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Where PRIDE AND PREJUDICE left the Bennet servants as faceless ciphers, in LONGBOURN they are the central characters. There are Mr and Mrs Hill, butler and cook; teenage maid Polly; and the heroine, Sarah. To this small, thinly-stretched team is added James Smith, the new footman. At first Sarah is suspicious of James, whose arrival in the household was the subject of a mysterious argument between Mrs Hill and Mr Bennet. As suspicion hardens into dislike, Sarah finds herself drawn toward the charming footman at neighboring Netherfield, who is also the first black man Sarah has ever seen. As she learns more about these two strange and fascinating arrivals, Sarah takes steps that will change her life forever.
The true subject of LONGBOURN is not, however, Sarah's romantic life, which mirrors Elizabeth's from PRIDE AND PREJUDICE and is equally predictable. Baker is concerned instead with the life of the lower classes in Regency England, the deprivation and suffering that produced the gilded world through which Austen's characters moved. This is a worthy topic, though not a new one; attempts to give servants equal time in period pieces go back at least as far as the 1970s TV series UPSTAIRS DOWNSTAIRS. But Austen's novels, with their glittering surfaces and unexpressed but forceful themes beneath, are ideal for that purpose, and Baker does a more than satisfactory job of it. At times she emphasizes the parallels between masters and servants too plainly; I got rather tired of reading descriptions of the Bennets' idle melancholy followed by some variation on "Sarah didn't have the luxury of that." But given how glaring the disparities are, it's hard to describe them at all without sounding unsubtle.
With one brief, charming exception, Baker makes no attempt to imitate Austen's prose, opting instead for a more modern and immediate tone that captures the grim fatalism of the servants' day-to-day existence. Apart from a few instances of distractingly contemporary diction, it works quite well, conjuring for the reader the pain of constant labor, the loneliness of lives confined to a radius of a few miles, and the small pleasures that are all servants can hope for. A late section in which one character's backstory moves the scene away from the English countryside is especially intense; Baker has a real gift for spare, bleak descriptions of physical and emotional devastation.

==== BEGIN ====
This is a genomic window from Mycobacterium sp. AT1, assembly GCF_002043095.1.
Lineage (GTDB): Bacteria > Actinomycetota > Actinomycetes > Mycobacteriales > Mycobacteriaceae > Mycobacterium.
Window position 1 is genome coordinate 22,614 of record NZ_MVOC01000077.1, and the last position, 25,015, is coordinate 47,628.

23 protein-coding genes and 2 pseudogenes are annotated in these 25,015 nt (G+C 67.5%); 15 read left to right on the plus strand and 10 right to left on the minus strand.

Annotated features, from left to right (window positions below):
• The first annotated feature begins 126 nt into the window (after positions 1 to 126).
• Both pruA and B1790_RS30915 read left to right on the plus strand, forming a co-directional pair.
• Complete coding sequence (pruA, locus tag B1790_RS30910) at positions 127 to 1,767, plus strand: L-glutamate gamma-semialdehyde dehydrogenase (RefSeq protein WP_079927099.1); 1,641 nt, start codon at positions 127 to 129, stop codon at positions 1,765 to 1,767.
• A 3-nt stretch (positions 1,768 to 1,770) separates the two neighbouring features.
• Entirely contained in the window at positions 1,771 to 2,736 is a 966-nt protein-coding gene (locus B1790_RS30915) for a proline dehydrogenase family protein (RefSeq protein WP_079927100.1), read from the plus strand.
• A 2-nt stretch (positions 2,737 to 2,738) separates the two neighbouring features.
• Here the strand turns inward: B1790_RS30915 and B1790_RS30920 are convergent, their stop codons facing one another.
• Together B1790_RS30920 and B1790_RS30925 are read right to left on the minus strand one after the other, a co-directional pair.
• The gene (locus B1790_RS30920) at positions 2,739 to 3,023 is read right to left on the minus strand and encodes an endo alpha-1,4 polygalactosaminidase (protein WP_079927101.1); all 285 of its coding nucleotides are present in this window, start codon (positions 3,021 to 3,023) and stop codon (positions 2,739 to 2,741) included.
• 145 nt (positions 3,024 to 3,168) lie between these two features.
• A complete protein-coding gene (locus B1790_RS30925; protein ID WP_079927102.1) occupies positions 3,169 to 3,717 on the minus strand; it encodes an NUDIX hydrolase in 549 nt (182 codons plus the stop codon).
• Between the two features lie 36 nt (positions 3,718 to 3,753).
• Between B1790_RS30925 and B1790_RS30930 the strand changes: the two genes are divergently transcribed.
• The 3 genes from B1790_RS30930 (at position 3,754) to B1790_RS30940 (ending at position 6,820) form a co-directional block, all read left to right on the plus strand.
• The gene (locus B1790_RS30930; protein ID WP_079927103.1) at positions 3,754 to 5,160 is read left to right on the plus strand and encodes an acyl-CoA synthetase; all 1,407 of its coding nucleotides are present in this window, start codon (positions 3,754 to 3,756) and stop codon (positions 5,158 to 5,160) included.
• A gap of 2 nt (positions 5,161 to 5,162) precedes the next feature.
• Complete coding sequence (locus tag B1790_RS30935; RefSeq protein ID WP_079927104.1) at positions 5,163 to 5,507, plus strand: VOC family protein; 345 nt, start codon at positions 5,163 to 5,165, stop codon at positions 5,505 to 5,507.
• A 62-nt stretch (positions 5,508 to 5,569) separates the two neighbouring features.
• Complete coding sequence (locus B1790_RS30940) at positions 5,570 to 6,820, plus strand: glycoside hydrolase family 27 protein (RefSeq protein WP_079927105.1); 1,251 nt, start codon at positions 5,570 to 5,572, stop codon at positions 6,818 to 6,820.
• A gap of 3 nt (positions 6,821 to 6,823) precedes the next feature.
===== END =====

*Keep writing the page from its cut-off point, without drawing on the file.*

As noted, lovers of PRIDE AND PREJUDICE won't find much new here, though minor characters like Mr Collins and Mary Bennet are shown in a more sympathetic light, and George Wickham manages to be even worse. There is one major twist to a key character late in the narrative. I can't describe it without spoilers, but I don't think it really works, either in terms of the characters as Austen presented them or as drama in its own right. It has the stink of class-conflict melodrama, which the novel has otherwise avoided. But Baker handles this element as well as it can be handled, and the overall resolution echoes Austen without abandoning LONGBOURN's own distinctive voice. It's surprisingly moving: the characters may not be that complex, but they're human enough to engage our sympathy all the same. This is a fine historical novel, especially recommended to thoughtful readers of Austen and those interested in the darker side of the opulent English past.
It kind of made you see the ladies and gentlemen in a different , not as appealing light, but then that's the reality of it. Now when I watch or read pride and prejudice over again i'll never be able to forget this book and what it revealed.
I did not know many of the words used, as they are no longer used today and has to guess at their meaning or stop to look them up. I personally, could have used a small dictionary at the back of the book to help with these "olde" world words.